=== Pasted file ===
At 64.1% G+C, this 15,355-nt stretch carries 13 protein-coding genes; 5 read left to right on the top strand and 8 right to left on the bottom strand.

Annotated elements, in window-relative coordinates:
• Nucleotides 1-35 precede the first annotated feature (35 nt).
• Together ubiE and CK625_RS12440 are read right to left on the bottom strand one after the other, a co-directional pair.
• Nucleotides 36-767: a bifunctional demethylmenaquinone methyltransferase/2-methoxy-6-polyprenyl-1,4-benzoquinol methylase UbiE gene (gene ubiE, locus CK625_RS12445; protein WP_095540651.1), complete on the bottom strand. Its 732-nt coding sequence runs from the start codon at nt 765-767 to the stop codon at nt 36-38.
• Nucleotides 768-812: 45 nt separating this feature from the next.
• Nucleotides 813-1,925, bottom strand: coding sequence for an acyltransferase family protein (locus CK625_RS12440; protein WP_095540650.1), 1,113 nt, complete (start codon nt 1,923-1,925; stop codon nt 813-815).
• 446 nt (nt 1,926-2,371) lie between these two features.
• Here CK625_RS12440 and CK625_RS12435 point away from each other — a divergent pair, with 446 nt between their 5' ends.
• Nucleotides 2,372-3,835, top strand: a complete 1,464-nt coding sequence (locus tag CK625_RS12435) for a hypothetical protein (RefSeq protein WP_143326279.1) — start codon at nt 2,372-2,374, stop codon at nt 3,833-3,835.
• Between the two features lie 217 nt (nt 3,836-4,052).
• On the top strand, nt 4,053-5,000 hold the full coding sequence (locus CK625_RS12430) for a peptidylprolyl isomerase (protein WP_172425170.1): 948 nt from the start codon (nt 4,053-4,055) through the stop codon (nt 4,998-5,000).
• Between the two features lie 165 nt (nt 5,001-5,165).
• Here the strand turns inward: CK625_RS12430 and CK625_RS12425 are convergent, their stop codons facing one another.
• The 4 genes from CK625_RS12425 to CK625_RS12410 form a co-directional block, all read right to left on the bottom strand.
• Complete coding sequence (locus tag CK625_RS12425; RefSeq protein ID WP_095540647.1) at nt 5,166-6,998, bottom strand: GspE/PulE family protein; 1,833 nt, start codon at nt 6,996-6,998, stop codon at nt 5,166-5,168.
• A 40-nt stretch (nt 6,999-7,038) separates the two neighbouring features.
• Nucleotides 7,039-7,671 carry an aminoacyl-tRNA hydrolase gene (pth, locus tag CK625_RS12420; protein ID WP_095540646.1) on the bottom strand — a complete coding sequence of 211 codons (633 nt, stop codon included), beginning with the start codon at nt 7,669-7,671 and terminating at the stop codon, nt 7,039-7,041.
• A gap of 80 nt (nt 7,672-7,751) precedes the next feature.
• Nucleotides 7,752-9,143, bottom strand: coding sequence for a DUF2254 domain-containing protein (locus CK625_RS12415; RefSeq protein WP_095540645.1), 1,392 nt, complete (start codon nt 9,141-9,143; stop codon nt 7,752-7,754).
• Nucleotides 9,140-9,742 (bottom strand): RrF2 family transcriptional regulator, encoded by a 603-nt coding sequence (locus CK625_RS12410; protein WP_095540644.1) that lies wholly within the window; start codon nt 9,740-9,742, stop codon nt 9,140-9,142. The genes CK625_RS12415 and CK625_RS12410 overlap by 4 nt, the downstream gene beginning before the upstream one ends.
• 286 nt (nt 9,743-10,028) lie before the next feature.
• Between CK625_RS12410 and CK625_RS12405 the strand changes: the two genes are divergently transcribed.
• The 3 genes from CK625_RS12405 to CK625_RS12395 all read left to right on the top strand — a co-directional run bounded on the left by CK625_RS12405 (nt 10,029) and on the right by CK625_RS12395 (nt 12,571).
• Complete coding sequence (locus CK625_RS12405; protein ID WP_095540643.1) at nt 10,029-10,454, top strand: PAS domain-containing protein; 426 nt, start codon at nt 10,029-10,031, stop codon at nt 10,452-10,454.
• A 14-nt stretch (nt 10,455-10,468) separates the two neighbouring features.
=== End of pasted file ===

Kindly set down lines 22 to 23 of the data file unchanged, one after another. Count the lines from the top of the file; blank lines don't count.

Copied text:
• 286 nt (nt 9,743-10,028) lie before the next feature.
• Between CK625_RS12410 and CK625_RS12405 the strand changes: the two genes are divergently transcribed.